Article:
During her stay at Portsmouth the Lady Nelson lost two men, one through illness, the other by desertion. On March 15th, when she was quite ready for sea, Captain Schanck and Mr. Bayley* (* W. Bayley, formerly astronomer on board the Adventure.) paid her a visit. Orders had been given for her to leave port in company with H.M.S. Anson, Captain Durham, who (as the Powers were at war) was to convoy a fleet of East Indiamen, then on point of sailing, and with whom was H.M.S. Porpoise, bound to New South Wales. The wind being fair, on the night of March 16th, 1800, the signal for sailing was given by the Commodore. While all hands were busily engaged getting up the kedge, the carpenter made his escape in the darkness. Anxious to avoid further delay, and somewhat consoled by the thought that the vessel was new and that he had already tested and found out her good qualities, Lieutenant Grant decided to put up with the loss of the man's services.

At 6 P.M. on the 18th the ship finally bade adieu to England. At first she was scarcely able to keep pace with the big ships which bore her company, and very soon the Commodore despatched an officer to her commander to suggest that he should go into Falmouth and await there the departure of the West India Fleet. But, as the final decision was left with Lieutenant Grant, he preferred to go on, believing that he could keep pace with the convoy. During the afternoon of the 19th a namesake of his, Captain James Grant of the Brunswick, East Indiaman, hailed him and informed him that he had orders to take the Lady Nelson in tow. The commander of the brig did not at all relish this news, but dreading further detention as he was in the track of the enemy, he took the proffered hawser on board. The brig towed well as long as the sea was smooth, and at first no discomfort was felt. Then a continued spell of bad weather ensued, and a driving rain, which found its way under the covering boards and along the gunwale of the ship, caused great unpleasantness. Worse was to follow, for it began to blow very hard, and the Brunswick set off at high speed, dragging the little brig mercilessly through the heavy seas which almost enveloped her. The sight evoked much amus.e.m.e.nt among the pa.s.sengers on board the big Indiaman, who frequently visited the stern galley to watch the waves wash completely over the Lady Nelson.

On the 23rd of March an unusually heavy sea strained the brig to such a degree that Grant ordered the hawser to be let go, and bade the Brunswick farewell. It was imagined by those on board the larger vessel that the Lady Nelson, deeming it impossible to proceed, had turned back to Portsmouth. Grant, however, had determined to continue his voyage alone.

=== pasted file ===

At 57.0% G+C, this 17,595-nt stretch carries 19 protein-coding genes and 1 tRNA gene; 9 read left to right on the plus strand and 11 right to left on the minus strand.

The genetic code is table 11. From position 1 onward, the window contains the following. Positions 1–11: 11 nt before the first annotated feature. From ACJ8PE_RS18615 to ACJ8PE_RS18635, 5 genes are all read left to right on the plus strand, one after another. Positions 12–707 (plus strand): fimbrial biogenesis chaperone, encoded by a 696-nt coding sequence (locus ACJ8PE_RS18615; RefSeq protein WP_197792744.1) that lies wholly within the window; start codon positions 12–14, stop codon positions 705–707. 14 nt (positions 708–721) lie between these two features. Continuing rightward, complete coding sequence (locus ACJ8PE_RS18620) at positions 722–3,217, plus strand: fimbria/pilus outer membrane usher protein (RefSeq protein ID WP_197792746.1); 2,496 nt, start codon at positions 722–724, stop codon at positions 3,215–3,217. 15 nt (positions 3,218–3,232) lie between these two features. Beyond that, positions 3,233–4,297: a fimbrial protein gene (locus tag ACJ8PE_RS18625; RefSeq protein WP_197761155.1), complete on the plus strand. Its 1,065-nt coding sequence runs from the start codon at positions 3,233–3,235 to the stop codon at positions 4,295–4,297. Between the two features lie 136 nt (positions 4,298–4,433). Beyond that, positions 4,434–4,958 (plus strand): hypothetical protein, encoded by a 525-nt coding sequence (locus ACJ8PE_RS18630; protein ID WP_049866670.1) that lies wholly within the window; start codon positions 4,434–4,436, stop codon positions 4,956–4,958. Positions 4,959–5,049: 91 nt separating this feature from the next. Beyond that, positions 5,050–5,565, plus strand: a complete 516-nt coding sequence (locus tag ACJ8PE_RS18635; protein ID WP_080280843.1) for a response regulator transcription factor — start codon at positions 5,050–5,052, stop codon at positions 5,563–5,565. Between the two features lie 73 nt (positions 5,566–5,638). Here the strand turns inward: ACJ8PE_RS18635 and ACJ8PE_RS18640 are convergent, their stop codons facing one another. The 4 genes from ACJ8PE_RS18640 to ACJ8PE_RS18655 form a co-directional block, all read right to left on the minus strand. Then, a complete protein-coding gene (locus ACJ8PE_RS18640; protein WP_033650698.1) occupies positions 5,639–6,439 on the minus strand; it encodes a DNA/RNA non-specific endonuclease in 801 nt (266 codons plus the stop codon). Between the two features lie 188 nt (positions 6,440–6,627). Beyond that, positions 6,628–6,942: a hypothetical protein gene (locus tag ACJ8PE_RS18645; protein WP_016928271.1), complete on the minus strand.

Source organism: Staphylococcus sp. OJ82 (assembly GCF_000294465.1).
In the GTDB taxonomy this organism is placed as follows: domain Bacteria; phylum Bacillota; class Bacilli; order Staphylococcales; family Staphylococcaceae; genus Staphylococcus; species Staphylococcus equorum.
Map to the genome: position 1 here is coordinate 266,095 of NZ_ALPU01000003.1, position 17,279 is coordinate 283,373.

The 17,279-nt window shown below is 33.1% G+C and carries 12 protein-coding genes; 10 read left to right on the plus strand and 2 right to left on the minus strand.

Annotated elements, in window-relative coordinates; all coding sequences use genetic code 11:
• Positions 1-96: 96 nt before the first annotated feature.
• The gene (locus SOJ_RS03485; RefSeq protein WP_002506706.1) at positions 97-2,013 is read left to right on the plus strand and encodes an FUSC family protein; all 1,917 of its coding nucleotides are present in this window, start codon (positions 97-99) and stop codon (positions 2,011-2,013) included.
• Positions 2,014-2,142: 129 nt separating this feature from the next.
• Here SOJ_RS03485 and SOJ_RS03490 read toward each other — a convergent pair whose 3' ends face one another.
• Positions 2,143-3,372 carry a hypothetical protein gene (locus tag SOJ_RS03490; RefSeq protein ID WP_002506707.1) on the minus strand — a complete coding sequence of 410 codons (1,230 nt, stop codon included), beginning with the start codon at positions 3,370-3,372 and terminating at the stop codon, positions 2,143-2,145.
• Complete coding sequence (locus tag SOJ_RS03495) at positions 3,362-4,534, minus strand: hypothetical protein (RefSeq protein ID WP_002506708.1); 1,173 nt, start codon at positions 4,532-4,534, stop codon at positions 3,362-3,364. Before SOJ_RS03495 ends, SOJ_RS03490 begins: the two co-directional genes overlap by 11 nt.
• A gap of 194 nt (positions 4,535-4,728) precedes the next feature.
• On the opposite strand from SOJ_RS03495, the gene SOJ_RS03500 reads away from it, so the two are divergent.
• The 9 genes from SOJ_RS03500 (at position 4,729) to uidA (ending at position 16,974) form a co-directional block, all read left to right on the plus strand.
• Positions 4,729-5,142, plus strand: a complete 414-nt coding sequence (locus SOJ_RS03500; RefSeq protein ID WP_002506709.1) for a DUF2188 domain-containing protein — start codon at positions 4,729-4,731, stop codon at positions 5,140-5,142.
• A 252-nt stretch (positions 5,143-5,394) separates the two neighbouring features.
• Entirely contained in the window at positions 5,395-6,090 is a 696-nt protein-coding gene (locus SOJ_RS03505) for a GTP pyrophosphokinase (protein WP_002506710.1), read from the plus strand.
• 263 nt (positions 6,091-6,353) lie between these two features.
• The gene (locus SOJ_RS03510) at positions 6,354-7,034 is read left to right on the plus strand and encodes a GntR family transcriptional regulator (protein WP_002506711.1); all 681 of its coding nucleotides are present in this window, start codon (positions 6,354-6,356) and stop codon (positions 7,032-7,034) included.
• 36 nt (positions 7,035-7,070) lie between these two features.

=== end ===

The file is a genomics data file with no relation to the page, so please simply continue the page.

He lost sight of the fleet during the night, and next day, in lat.i.tude 43 degrees 55 minutes north and longitude 14 degrees 17 minutes west, the weather being fine and clear, he ordered the saturated bedding to be brought up from below and placed on deck to dry. This practice was continued throughout the voyage, and to it, and to the care taken to prevent the men sleeping in wet clothes, Grant attributed the healthy state of the crew on reaching Sydney. When the sea moderated it was also possible to stop the leaks on deck.

On the 25th a strange sail was sighted, and from the masthead a large fleet was soon afterwards made out bearing north-north-east. One ship detached itself from the rest and gave chase to the Lady Nelson, gaining fast upon her. She was perceived to be an English frigate. At 6 P.M. she fired a shot which compelled Lieutenant Grant to shorten sail and to show his colours. As a second shot was fired it was clear that the frigate still mistook him for one of the enemy, so he wore and stood towards her, when she proved to be H.M.S. Hussar, acting as convoy to the West India Fleet. Her commander informed Grant that he had mistaken the Lady Nelson for a Spaniard, and expressed his regret for having given so much trouble, and after the usual compliments they parted. Grant adds that he did not learn the name of the courteous commander,* (* It was Viscount Garlies.) but again at daylight the Lady Nelson came on part of his convoy, which, not knowing who she was, crowded sail to get out of her way, "with," says Grant, "one exception, this being the ----, which, much to his credit, hove to and fired a shot almost plump on board of us.

Another vessel, the Hope of Liverpool, I could hardly keep clear of, for the more I attempted to avoid him the more he attempted to get near me, so much so that we were near running on board each other." The Hope's captain asked Grant very peremptorily who he was and where he came from, to which Grant replied by hoisting his colours and pendant; but even this did not satisfy the irate merchant skipper, who appeared to have had very decided intentions of running down the Lady Nelson. Eventually, however, he rejoined the convoy, which stood to the westward under close-reefed top-sails.

On the 1st of April the Lady Nelson fell in with another heavy gale which raged till the 3rd, and finding that his ship was drifting south of Madeira, Grant shaped a course for Las Palmas.